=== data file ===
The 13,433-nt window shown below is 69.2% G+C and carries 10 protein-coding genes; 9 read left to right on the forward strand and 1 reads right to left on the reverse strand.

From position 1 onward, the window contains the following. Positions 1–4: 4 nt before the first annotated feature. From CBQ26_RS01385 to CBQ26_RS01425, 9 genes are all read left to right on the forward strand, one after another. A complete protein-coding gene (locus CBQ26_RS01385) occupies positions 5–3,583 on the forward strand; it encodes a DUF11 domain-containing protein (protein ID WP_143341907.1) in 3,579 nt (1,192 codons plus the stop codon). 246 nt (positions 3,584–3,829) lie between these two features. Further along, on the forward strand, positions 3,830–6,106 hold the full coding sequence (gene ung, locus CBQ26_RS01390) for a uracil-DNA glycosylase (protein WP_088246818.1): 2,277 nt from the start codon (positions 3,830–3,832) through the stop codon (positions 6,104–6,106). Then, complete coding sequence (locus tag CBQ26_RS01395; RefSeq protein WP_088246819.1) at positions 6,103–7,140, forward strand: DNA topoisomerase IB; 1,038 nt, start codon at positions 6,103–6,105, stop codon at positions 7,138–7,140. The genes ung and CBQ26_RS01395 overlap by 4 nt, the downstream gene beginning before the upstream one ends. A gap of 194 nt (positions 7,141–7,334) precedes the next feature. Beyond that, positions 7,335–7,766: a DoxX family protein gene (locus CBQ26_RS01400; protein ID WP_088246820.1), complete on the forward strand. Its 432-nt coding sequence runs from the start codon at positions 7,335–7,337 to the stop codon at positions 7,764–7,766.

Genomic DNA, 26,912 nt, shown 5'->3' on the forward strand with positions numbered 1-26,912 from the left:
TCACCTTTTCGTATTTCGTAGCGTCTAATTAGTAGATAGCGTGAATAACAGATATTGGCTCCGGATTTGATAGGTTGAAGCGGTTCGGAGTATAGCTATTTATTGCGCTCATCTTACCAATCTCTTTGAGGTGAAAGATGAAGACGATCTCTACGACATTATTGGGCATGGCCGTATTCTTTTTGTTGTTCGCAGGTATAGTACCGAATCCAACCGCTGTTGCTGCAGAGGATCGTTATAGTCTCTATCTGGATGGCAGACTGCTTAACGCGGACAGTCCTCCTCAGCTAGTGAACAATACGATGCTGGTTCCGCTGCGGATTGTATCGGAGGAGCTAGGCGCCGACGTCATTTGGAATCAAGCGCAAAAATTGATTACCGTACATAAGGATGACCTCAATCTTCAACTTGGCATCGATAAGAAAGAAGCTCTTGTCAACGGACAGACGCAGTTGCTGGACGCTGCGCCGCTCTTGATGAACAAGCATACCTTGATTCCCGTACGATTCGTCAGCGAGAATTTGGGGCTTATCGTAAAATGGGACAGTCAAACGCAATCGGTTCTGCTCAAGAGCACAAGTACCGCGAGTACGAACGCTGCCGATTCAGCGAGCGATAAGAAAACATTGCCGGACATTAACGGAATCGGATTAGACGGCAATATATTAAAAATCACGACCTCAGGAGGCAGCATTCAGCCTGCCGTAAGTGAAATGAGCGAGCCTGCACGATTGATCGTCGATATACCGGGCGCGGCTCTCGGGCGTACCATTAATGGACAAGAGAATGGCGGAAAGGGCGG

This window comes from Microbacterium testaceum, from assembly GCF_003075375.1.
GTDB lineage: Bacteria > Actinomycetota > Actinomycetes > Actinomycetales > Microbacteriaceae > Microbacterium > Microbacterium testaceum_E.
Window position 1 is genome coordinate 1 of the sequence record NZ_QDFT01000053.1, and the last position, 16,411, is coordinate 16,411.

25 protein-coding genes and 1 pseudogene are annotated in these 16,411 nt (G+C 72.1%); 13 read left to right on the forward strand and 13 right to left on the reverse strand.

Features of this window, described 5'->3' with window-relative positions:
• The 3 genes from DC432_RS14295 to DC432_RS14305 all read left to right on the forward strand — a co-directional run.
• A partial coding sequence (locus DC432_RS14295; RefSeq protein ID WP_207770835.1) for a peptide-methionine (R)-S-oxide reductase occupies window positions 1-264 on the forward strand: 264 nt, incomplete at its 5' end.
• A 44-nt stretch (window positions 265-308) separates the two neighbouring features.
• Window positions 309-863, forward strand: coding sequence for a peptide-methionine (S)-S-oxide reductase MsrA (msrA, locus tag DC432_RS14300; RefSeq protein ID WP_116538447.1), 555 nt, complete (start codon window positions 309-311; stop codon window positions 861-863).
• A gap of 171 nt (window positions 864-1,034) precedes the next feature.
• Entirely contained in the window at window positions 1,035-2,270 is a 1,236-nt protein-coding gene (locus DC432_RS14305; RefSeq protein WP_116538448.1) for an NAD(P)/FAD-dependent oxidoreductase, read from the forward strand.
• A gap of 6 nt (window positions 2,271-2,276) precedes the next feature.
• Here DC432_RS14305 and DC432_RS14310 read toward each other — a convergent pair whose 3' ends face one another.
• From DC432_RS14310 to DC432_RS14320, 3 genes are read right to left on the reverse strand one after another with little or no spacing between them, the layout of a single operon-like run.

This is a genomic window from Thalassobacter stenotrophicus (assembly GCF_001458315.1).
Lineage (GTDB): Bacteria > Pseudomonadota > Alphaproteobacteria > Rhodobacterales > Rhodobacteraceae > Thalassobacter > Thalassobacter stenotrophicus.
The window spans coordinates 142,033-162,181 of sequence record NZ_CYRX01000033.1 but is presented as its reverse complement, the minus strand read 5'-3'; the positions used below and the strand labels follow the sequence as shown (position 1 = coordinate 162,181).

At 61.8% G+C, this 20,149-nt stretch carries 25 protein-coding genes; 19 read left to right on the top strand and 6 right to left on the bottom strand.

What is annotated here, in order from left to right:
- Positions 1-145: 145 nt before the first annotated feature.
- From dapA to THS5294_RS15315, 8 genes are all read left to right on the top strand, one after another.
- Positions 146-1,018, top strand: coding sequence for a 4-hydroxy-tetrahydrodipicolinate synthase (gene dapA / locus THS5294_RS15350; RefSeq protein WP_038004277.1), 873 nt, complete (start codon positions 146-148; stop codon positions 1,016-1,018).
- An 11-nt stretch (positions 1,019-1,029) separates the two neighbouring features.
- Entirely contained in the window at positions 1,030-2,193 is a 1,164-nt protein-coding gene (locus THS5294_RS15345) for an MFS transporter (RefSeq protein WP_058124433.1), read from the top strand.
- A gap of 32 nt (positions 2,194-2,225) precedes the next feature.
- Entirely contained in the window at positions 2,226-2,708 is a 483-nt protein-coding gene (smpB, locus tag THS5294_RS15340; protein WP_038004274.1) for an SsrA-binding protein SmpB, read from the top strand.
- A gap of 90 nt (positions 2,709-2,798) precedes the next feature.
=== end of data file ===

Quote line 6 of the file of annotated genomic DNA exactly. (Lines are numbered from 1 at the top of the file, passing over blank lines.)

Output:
GTDB lineage: Bacteria > Actinomycetota > Actinomycetes > Actinomycetales > Microbacteriaceae > Microbacterium > Microbacterium testaceum_E.